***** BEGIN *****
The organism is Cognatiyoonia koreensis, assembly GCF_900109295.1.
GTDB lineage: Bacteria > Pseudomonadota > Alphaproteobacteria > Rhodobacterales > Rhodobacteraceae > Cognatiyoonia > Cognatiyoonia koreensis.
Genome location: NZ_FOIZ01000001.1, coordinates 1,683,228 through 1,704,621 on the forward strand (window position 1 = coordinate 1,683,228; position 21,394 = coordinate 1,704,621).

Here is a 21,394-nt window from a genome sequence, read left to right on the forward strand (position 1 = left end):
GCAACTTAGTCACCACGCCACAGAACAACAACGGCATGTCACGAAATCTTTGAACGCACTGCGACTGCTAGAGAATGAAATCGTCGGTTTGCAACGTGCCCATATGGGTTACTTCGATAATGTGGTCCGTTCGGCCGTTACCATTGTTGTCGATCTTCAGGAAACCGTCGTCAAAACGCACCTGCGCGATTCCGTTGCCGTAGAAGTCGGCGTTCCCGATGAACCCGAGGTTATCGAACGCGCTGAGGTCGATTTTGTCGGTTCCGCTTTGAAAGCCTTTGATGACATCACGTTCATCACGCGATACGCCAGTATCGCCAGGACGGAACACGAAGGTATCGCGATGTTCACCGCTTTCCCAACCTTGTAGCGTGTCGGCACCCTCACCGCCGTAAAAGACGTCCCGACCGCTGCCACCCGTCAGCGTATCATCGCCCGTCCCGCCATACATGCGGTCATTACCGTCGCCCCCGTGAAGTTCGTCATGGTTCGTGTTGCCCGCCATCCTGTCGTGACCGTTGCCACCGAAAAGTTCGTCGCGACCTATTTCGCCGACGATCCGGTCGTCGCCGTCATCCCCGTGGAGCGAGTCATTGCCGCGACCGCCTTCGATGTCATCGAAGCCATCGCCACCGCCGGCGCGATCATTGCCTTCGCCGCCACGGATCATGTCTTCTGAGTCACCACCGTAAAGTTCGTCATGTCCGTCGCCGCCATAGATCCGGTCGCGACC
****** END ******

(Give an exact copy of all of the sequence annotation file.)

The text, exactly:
The organism is Cognatiyoonia koreensis, assembly GCF_900109295.1.
GTDB lineage: Bacteria > Pseudomonadota > Alphaproteobacteria > Rhodobacterales > Rhodobacteraceae > Cognatiyoonia > Cognatiyoonia koreensis.
Genome location: NZ_FOIZ01000001.1, coordinates 1,683,228 through 1,704,621 on the forward strand (window position 1 = coordinate 1,683,228; position 21,394 = coordinate 1,704,621).

Here is a 21,394-nt window from a genome sequence, read left to right on the forward strand (position 1 = left end):
GCAACTTAGTCACCACGCCACAGAACAACAACGGCATGTCACGAAATCTTTGAACGCACTGCGACTGCTAGAGAATGAAATCGTCGGTTTGCAACGTGCCCATATGGGTTACTTCGATAATGTGGTCCGTTCGGCCGTTACCATTGTTGTCGATCTTCAGGAAACCGTCGTCAAAACGCACCTGCGCGATTCCGTTGCCGTAGAAGTCGGCGTTCCCGATGAACCCGAGGTTATCGAACGCGCTGAGGTCGATTTTGTCGGTTCCGCTTTGAAAGCCTTTGATGACATCACGTTCATCACGCGATACGCCAGTATCGCCAGGACGGAACACGAAGGTATCGCGATGTTCACCGCTTTCCCAACCTTGTAGCGTGTCGGCACCCTCACCGCCGTAAAAGACGTCCCGACCGCTGCCACCCGTCAGCGTATCATCGCCCGTCCCGCCATACATGCGGTCATTACCGTCGCCCCCGTGAAGTTCGTCATGGTTCGTGTTGCCCGCCATCCTGTCGTGACCGTTGCCACCGAAAAGTTCGTCGCGACCTATTTCGCCGACGATCCGGTCGTCGCCGTCATCCCCGTGGAGCGAGTCATTGCCGCGACCGCCTTCGATGTCATCGAAGCCATCGCCACCGCCGGCGCGATCATTGCCTTCGCCGCCACGGATCATGTCTTCTGAGTCACCACCGTAAAGTTCGTCATGTCCGTCGCCGCCATAGATCCGGTCGCGACC